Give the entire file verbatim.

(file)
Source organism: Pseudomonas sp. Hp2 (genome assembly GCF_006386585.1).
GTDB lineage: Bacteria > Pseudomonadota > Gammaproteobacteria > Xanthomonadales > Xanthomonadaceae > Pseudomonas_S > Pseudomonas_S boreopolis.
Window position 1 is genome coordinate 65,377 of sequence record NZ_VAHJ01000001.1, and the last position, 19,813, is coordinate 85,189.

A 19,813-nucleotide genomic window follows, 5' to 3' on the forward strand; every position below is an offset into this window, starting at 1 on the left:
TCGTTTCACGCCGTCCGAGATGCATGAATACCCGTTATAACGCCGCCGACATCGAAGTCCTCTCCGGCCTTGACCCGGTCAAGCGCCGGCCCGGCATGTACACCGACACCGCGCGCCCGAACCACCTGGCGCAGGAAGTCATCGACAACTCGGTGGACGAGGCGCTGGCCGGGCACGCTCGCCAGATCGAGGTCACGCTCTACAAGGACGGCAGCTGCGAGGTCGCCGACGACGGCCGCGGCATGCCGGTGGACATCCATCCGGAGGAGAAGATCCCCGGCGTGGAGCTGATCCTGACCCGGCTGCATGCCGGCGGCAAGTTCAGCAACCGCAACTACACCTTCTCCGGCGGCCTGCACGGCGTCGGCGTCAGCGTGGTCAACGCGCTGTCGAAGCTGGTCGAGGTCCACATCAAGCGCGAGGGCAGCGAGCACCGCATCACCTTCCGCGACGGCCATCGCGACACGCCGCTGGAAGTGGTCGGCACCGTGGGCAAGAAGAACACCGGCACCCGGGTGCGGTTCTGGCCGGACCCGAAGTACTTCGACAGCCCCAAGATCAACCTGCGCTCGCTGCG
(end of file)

Source organism: Pseudomonas sp. Hp2 (genome assembly GCF_006386585.1).
GTDB lineage: Bacteria > Pseudomonadota > Gammaproteobacteria > Xanthomonadales > Xanthomonadaceae > Pseudomonas_S > Pseudomonas_S boreopolis.
Window position 1 is genome coordinate 65,377 of sequence record NZ_VAHJ01000001.1, and the last position, 19,813, is coordinate 85,189.

A 19,813-nucleotide genomic window follows, 5' to 3' on the forward strand; every position below is an offset into this window, starting at 1 on the left:
TCGTTTCACGCCGTCCGAGATGCATGAATACCCGTTATAACGCCGCCGACATCGAAGTCCTCTCCGGCCTTGACCCGGTCAAGCGCCGGCCCGGCATGTACACCGACACCGCGCGCCCGAACCACCTGGCGCAGGAAGTCATCGACAACTCGGTGGACGAGGCGCTGGCCGGGCACGCTCGCCAGATCGAGGTCACGCTCTACAAGGACGGCAGCTGCGAGGTCGCCGACGACGGCCGCGGCATGCCGGTGGACATCCATCCGGAGGAGAAGATCCCCGGCGTGGAGCTGATCCTGACCCGGCTGCATGCCGGCGGCAAGTTCAGCAACCGCAACTACACCTTCTCCGGCGGCCTGCACGGCGTCGGCGTCAGCGTGGTCAACGCGCTGTCGAAGCTGGTCGAGGTCCACATCAAGCGCGAGGGCAGCGAGCACCGCATCACCTTCCGCGACGGCCATCGCGACACGCCGCTGGAAGTGGTCGGCACCGTGGGCAAGAAGAACACCGGCACCCGGGTGCGGTTCTGGCCGGACCCGAAGTACTTCGACAGCCCCAAGATCAACCTGCGCTCGCTGCG